Providing international rescue assistance under treaties and European Union legislation as well as receiving such assistance in Finland falls within the Ministry of the Interior’s remit.
Finland may, at the request of another state or an international organisation and by the Ministry of the Interior's decision, send rescue and other assistance units and civil protection experts abroad in the event of disasters. In some situations, Finland may also participate in a rescue mission by offering material or financial aid by decision of the Ministry of the Interior. Such situations include natural disasters, environmental accidents, man-made disasters or destruction caused by terrorist attacks. Emergency Services Academy Finland is in charge of preparedness and contingency planning for international missions as required by the Ministry of the Interior.
Union Civil Protection Mechanism
The European Union Civil Protection Mechanism is one of Finland's most important instruments of international assistance. The Mechanism was established to strengthen and enhance cooperation between the European countries and to facilitate the coordination of civil protection, improving prevention of, preparedness for and response to natural and man-made disasters. All EU Member States as well as Iceland, Norway, Serbia, Montenegro, North Macedonia and Turkey participate in the Mechanism (Participating States, PS).
The assistance system is based on the Participating States’ national capabilities, the ultimate deployment of which is within the competence of the Member States. Finland currently participates in the European Civil Protection Pool with a Technical Assistance and Support Team (TAST). The modules of the Pool are specialised and autonomous rescue units capable of rapid deployment. The assistance provided by Member States is coordinated by the European Commission through the Emergency Response Coordination Centre (ERCC) based in DG ECHO in Brussels.
Following a 2019 amendment to the legislation on the Civil Protection Mechanism, Union-level RescEU capabilities were set up in conjunction with the Mechanism to provide international assistance in case of disasters and emergencies which overwhelm existing national resources and the capabilities tied to the Union Civil Protection Mechanism. The rescEU capabilities are developed in three areas, in particular: aerial fire-fighting in forest fires, medical emergencies and CBRN. Finland participates actively in the development and implementation of the rescEU capacities and especially the CBRN capacities. The Nordic countries also work together to develop the RescEU capabilities.
A new proposal on the Civil Protection Mechanism was submitted in summer 2020. In particular, it is underpinned by the need to enhance the European Union's preparedness for responding to serious, large-scale disasters and emergencies, which was highlighted by the COVID-19 pandemic.
Finland is party to a number of regional and bilateral treaties with its neighbouring countries under which civil protection assistance can be provided and received. These treaties concern accident prevention and preparedness as well as disaster rescue operations. The countries with which Finland has signed a treaty on civil protection include
- the other Nordic countries (Nordred)
- Russia, and
- the Barents Euro-Arctic countries.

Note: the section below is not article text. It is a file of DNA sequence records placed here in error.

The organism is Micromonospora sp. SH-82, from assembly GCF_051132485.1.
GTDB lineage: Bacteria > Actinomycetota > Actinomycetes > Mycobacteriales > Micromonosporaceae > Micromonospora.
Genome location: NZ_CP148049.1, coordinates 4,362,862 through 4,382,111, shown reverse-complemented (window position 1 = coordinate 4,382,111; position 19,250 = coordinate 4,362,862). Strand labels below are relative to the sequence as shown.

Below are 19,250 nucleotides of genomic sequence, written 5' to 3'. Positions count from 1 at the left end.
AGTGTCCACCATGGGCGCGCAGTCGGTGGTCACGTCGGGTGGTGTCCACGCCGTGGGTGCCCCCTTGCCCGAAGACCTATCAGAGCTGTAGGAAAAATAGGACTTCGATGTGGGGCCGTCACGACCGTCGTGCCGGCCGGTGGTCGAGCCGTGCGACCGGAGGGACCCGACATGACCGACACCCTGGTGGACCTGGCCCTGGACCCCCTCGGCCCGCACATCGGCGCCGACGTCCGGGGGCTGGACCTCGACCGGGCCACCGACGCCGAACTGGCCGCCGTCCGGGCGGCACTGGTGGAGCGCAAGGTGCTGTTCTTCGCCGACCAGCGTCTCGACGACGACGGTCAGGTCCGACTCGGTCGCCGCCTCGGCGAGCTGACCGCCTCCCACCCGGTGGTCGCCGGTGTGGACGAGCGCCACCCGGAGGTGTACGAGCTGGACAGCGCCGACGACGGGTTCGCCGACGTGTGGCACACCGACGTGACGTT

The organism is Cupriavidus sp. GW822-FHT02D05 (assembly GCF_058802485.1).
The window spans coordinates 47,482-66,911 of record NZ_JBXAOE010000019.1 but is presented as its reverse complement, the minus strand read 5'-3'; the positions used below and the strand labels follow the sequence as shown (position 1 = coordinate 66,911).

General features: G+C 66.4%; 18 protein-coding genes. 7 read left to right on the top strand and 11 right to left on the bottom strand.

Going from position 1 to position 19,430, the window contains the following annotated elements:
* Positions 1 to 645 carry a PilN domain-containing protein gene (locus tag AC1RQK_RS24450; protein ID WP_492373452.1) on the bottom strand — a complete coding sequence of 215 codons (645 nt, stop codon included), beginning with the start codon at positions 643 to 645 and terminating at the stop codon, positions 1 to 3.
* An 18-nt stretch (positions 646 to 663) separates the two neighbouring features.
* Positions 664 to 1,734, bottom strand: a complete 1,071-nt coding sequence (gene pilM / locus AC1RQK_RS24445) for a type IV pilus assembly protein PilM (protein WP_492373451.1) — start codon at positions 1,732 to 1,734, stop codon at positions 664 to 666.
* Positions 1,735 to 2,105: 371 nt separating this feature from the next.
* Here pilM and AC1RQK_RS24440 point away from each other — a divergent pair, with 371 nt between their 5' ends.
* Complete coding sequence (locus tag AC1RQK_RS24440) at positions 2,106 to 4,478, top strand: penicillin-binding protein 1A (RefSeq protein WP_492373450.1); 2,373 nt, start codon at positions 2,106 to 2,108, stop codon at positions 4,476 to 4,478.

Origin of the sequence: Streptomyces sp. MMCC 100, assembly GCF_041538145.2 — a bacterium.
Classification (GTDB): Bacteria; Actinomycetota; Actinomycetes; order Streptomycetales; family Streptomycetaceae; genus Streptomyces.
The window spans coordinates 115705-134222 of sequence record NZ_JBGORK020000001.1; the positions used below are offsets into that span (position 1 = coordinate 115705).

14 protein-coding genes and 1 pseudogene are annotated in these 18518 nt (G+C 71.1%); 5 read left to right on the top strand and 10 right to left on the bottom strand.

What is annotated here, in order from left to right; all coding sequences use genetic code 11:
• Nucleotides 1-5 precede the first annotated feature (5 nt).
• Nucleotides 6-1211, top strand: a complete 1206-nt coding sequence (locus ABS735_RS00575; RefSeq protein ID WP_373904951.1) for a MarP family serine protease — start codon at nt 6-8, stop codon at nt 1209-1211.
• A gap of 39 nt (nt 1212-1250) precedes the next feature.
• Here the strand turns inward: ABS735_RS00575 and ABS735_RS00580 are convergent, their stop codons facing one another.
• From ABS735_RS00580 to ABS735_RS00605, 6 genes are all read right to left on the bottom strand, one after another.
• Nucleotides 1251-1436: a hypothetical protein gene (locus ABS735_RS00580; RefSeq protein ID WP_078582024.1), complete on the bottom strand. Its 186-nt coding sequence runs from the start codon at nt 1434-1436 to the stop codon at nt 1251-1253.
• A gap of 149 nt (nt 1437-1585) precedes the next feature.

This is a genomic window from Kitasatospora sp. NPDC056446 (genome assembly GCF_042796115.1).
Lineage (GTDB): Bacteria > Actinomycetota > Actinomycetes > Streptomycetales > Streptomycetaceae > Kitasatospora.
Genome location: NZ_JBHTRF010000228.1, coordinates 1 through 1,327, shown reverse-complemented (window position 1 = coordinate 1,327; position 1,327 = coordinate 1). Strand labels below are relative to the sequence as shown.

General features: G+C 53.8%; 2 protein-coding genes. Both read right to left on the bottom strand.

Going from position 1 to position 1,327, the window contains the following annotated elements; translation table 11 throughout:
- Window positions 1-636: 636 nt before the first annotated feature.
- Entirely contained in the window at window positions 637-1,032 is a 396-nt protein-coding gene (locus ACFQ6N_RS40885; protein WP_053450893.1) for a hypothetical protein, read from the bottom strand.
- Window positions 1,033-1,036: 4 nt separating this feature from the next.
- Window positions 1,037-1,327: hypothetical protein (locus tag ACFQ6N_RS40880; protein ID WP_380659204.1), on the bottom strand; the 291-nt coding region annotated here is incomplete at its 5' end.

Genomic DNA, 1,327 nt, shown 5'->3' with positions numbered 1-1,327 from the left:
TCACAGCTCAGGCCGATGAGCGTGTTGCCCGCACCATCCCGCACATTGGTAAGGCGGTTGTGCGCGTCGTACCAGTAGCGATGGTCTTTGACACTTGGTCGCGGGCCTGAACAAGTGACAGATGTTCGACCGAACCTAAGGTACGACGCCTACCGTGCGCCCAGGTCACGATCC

Finland is also a party to agreements made under the auspices of the Arctic Council (Agreement on Arctic Aeronautical and Maritime Search and Rescue Service, Agreement on Cooperation on Marine Oil Pollution Preparedness and Response in the Arctic), and the Ministry of the Interior participates in the Arctic Council’s permanent Emergency Prevention, Preparedness and Response Working Group (EPPR).
Rescue assistance based on local and regional agreements enabled by the NORDRED rescue cooperation agreement is used on an almost daily basis on our borders in Northern Finland.
In addition to more conventional rescue missions, civil protection expertise is today used extensively to support humanitarian operations, especially in their early stages when the focus is on building the logistics and infrastructure for the actual assistance measures. Finland’s participation in international assistance missions has in recent years included sending a rescue team and equipment to help put out the forest fires that raged in Sweden in 2018 through the NORDRED agreement and sending material aid through the Civil Protection Mechanism among others to the earthquake in Albania, Greek refugee camps, and Lebanon following the explosion in Beirut. The Technical Assistance and Support Team also aided an EU expert group in assistance and coordination tasks in Beirut.
Through the United Nations Office for the Coordination of Humanitarian Affairs (OCHA), expert assistance can be sent to the United Nations Disaster Assessment and Coordination (UNDAC) team, and rescue teams or individuals have been made available to the International Search and Rescue Advisory Group (INSARAG). Assistance is also sent through the globally operating International Humanitarian Partnership (IHP). NATO’s Euro-Atlantic Disaster Response Coordination Centre (EADRCC) may also request or mediate rescue assistance.
In 2014, Finland was the most active country in sending out UNDAC experts globally.
Finland engages in active cooperation with the other Nordic countries in the field of civil protection and preparedness and in bilateral collaboration with its neighbouring countries (Sweden, Estonia, Russia). The Department for Rescue Services also participates in NATO's civil preparedness cooperation.